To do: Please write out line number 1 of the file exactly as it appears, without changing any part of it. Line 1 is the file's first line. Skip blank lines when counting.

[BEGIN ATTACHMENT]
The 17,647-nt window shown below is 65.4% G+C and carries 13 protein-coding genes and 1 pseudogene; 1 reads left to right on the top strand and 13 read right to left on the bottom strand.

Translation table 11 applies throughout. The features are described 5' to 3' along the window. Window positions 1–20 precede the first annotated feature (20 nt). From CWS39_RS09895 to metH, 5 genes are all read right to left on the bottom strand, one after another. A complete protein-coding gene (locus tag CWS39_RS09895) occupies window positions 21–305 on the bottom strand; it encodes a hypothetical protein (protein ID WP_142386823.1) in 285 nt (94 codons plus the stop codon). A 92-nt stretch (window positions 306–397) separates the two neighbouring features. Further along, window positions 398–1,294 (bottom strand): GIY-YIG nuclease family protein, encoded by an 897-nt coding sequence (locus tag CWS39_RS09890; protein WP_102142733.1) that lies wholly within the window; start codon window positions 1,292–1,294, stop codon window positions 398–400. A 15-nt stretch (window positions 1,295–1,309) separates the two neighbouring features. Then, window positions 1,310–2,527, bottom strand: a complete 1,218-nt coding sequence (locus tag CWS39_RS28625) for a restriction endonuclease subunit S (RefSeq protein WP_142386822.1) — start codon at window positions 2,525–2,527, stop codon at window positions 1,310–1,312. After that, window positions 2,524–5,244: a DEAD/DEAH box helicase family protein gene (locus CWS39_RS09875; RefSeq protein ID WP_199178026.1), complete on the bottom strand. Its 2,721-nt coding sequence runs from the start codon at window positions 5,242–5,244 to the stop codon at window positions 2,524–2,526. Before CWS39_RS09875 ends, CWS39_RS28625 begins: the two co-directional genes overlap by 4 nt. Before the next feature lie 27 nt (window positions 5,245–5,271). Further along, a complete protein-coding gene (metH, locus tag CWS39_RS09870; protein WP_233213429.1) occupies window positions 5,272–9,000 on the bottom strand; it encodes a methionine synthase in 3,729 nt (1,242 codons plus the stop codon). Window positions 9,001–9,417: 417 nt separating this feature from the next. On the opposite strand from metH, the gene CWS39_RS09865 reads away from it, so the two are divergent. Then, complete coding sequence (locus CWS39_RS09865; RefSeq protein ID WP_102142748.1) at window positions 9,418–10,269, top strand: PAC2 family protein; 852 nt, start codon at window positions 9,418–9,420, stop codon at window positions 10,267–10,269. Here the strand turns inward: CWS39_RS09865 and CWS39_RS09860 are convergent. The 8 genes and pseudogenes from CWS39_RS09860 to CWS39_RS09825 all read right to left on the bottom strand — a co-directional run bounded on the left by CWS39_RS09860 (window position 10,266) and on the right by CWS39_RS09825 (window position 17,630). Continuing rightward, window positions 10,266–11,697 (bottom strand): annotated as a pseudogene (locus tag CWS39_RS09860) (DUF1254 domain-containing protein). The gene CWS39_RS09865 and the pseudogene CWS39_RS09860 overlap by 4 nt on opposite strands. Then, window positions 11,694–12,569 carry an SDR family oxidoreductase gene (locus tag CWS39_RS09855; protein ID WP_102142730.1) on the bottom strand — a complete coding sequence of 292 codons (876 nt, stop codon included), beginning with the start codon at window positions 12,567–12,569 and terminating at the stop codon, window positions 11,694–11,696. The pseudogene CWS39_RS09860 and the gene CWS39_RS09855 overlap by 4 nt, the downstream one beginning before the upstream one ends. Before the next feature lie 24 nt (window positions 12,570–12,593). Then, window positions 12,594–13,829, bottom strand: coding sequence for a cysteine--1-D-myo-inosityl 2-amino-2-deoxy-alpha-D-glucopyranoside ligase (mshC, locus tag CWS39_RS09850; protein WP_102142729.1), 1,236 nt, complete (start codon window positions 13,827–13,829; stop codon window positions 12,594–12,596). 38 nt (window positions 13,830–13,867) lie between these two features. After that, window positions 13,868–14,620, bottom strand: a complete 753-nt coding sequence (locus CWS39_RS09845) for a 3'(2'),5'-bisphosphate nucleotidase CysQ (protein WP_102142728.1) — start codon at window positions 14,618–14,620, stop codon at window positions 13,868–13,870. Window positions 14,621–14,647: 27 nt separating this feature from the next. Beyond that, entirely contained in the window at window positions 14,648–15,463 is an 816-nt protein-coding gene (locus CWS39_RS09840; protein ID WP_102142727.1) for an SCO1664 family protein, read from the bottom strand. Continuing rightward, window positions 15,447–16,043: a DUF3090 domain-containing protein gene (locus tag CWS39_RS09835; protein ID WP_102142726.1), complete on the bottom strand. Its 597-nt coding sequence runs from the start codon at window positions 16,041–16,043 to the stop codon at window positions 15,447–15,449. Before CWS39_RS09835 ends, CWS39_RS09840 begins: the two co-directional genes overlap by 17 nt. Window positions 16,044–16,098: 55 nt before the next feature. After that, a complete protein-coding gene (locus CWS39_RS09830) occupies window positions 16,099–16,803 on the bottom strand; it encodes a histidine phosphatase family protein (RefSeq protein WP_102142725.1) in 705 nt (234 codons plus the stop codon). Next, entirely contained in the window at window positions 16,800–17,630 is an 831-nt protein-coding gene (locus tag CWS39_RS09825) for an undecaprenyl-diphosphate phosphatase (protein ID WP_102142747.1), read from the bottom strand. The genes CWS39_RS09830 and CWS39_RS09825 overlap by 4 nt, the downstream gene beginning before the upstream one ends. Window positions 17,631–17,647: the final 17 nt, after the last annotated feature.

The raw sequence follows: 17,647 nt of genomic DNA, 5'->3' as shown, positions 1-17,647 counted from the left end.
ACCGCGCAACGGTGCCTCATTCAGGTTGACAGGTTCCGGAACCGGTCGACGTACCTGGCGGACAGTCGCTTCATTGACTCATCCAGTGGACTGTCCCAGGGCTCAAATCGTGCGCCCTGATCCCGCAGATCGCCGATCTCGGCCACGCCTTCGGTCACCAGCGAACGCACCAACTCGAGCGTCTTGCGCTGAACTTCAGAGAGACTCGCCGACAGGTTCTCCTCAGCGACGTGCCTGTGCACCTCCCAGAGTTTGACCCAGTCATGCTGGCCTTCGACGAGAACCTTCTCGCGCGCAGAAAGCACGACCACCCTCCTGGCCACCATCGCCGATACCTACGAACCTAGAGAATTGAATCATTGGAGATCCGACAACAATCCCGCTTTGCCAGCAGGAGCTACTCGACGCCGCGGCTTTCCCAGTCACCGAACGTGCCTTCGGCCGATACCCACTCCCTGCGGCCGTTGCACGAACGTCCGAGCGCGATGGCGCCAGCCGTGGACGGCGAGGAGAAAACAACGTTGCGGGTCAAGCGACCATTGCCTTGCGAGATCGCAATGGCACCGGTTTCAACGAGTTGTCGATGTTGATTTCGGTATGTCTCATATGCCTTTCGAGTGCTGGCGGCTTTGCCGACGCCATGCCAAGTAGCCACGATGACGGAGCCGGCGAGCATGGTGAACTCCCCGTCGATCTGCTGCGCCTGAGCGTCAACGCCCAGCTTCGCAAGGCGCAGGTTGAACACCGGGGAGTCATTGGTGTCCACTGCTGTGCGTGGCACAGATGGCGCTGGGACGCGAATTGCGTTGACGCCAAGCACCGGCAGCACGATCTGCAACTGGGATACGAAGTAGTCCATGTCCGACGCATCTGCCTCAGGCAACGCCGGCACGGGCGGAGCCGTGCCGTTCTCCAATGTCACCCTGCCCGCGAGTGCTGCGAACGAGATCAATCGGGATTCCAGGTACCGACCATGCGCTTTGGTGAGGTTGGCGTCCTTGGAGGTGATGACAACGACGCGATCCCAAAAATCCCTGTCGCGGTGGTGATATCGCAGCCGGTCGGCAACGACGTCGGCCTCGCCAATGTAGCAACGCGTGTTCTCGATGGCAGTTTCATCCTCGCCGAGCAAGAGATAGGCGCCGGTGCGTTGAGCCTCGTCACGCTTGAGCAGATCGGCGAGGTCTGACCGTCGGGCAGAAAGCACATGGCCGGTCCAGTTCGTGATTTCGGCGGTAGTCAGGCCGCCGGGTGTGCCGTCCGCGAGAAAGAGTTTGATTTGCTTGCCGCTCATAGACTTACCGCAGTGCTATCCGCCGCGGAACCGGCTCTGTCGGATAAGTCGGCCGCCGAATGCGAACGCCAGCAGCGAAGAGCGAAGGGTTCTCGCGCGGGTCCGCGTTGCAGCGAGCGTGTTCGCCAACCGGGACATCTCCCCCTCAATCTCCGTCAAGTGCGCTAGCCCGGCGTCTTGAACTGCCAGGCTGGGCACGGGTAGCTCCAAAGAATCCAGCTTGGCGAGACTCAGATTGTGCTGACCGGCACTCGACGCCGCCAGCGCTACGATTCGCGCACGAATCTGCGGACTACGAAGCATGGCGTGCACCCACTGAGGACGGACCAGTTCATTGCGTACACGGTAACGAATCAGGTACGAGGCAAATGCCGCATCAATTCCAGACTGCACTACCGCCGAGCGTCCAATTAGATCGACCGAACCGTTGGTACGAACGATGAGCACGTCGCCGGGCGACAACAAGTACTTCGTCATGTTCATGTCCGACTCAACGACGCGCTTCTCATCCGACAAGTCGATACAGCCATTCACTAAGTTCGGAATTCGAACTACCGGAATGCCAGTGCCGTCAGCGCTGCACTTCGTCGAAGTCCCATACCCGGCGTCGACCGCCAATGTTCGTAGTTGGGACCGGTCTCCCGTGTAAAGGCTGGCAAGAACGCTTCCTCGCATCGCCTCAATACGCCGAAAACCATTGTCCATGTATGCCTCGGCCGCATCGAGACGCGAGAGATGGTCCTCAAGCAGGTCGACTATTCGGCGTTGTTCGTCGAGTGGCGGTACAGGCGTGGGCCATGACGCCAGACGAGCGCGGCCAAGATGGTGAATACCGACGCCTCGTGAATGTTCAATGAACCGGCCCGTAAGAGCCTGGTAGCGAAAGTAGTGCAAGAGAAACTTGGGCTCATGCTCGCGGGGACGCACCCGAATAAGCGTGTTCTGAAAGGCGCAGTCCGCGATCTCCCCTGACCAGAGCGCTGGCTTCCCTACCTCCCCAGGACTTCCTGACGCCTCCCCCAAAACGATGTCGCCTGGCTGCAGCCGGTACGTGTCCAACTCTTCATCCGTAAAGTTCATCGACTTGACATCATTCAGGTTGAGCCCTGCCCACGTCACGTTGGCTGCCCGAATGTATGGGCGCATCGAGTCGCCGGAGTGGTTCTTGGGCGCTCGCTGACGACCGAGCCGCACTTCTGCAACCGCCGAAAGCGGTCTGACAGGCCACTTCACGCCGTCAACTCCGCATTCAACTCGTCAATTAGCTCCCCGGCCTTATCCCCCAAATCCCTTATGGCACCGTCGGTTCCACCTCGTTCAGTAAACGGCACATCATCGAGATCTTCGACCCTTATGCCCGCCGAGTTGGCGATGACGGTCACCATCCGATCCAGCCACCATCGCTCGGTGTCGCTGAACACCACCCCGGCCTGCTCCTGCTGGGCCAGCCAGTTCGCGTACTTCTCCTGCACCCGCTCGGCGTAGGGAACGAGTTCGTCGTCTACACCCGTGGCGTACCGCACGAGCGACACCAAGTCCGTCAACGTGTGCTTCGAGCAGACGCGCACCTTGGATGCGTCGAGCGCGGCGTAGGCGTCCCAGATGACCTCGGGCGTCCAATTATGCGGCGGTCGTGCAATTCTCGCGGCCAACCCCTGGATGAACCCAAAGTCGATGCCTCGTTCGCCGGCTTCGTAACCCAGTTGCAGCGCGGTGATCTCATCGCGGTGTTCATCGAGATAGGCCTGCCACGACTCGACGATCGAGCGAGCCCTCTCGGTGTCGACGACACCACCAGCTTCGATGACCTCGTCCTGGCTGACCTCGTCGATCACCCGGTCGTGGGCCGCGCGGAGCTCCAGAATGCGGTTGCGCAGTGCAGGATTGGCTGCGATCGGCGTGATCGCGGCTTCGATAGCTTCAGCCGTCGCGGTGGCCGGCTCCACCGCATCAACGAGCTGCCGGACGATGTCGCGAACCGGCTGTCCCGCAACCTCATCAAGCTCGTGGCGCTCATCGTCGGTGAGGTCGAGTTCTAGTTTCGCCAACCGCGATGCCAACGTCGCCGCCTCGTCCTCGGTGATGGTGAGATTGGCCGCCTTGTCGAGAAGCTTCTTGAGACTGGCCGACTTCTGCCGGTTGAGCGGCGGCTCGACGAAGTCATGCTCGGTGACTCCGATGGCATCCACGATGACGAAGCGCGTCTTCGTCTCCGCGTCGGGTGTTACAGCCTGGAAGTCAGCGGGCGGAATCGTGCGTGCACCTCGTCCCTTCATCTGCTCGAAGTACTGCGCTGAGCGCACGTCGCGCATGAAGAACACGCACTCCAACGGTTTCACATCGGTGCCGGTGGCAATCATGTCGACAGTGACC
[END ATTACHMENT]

The 17,647-nt window shown below is 65.4% G+C and carries 13 protein-coding genes and 1 pseudogene; 1 reads left to right on the top strand and 13 read right to left on the bottom strand.